Whatever the paper shuffling involved in a government office miles from his cell, the result will radically affect him. The pardon isn’t just legal paperwork. It becomes the subjective experience in the prisoner’s life. After all, he walks out of the jail – a free man!
If that’s not a radical change, what is?
Though the pardon itself was accomplished outside and away from him, his life has been, indeed, greatly changed by it.
It’s the same with us. When we’re no longer condemned by God’s law, our life changes. And that change, however subjective, however personal, begins with what Christians call – the new birth.
In one of the most famous texts, Jesus – speaking at night to a religious leader in ancient Israel – said, Most assuredly, I say to you, unless one is born again, he cannot see the kingdom of God. John 3:3 Jesus is very clear here – unless you are born again, that is, unless something new happens to you – you can’t see the kingdom of God. In other words, you can’t have salvation.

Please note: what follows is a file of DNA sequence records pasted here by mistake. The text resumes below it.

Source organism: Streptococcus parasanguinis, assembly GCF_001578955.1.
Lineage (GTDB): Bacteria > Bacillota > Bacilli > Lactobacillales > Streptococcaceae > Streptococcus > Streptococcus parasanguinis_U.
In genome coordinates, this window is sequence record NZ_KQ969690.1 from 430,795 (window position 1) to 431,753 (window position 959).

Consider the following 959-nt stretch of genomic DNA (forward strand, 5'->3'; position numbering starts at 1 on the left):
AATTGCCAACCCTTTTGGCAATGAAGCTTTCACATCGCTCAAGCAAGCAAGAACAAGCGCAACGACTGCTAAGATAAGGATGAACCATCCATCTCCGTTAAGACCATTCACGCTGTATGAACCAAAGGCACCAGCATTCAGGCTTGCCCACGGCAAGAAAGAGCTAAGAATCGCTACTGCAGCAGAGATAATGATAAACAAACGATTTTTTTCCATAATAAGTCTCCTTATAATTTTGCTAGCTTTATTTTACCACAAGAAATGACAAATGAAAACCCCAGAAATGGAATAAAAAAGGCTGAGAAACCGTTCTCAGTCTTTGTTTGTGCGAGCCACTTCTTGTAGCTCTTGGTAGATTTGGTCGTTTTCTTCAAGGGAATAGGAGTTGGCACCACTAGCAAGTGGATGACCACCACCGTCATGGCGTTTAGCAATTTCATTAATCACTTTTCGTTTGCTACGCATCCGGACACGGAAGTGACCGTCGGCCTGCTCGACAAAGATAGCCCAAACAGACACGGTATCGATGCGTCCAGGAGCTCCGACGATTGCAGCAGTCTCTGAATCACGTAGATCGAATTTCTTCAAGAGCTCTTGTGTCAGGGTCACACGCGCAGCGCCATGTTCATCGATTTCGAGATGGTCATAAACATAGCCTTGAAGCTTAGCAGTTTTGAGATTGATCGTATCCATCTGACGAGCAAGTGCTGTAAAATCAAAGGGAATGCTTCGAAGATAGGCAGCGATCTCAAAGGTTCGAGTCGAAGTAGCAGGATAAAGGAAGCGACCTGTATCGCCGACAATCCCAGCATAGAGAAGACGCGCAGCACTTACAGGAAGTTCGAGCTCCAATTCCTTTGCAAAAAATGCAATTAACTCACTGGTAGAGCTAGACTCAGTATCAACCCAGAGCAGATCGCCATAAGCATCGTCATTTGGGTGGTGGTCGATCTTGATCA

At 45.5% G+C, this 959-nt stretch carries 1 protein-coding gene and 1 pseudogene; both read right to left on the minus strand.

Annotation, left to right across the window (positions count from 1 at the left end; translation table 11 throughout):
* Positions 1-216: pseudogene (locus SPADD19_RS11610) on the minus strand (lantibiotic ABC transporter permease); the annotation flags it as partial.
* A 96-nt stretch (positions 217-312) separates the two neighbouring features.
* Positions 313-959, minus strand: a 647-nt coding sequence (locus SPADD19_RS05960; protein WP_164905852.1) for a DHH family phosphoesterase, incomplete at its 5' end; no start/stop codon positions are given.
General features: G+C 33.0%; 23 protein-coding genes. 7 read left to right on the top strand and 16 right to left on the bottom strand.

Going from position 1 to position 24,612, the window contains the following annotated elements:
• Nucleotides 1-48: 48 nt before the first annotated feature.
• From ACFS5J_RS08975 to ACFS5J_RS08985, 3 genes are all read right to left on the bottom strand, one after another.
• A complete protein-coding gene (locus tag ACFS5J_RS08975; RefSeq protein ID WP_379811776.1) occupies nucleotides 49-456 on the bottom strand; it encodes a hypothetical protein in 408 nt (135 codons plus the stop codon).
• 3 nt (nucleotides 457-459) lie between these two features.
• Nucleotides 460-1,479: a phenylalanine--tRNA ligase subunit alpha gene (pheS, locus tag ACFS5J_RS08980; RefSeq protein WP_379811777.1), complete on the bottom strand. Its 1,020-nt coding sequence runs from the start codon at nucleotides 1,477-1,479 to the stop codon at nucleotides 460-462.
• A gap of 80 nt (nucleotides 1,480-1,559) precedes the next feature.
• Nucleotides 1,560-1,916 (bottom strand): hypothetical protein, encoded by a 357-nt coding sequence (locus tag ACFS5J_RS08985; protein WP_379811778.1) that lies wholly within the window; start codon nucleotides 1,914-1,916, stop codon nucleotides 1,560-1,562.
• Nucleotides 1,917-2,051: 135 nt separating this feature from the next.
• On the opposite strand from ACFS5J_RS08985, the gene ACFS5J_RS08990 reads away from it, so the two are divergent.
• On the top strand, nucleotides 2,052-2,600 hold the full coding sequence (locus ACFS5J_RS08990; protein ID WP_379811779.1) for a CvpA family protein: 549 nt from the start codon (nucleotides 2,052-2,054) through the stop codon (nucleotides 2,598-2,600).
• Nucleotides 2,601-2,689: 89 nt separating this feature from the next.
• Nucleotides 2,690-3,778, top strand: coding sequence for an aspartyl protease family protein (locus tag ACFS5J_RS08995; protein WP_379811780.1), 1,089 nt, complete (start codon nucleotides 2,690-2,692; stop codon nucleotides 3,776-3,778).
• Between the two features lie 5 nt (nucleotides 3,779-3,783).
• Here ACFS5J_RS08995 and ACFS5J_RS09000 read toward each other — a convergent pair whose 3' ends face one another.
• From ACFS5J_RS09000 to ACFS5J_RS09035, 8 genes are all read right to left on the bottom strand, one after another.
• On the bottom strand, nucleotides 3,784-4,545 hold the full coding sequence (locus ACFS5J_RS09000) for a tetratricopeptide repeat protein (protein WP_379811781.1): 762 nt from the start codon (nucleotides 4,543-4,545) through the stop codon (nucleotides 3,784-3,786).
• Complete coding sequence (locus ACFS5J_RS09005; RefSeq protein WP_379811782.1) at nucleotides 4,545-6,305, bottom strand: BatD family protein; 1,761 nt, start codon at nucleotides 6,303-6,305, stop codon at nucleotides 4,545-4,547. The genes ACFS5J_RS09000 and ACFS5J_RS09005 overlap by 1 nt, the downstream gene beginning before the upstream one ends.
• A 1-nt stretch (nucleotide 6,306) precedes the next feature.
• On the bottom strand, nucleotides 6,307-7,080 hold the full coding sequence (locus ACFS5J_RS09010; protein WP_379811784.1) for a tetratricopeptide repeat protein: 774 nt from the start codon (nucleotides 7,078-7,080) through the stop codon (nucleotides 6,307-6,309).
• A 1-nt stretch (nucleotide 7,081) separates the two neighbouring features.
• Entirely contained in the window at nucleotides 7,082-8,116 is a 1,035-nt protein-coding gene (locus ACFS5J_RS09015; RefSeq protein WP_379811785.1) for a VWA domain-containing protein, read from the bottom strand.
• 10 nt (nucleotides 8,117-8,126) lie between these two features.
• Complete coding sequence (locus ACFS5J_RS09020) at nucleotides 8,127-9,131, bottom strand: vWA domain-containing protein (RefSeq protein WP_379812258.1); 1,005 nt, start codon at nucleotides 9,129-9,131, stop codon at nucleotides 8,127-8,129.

Is Jesus teaching something different than salvation by faith alone?
Of course not. Instead, He’s teaching that the inevitable result of being justified – of being saved by faith – is a whole new life in Him, a new life characterised by the phrase born again.
After all, if birth is the beginning of one life, then what is being born again but the beginning of a new one?
And that is what happens to anyone who has given themselves in faith to Jesus, claiming His righteousness as their own.
The condemnation is removed, and they stand pardoned, forgiven, and justified before God. And their lives are changed as a result. Again, how can we pass from death to life, from alienation to reconciliation, from guilt to pardon, and our lives not be changed?
Look at these texts: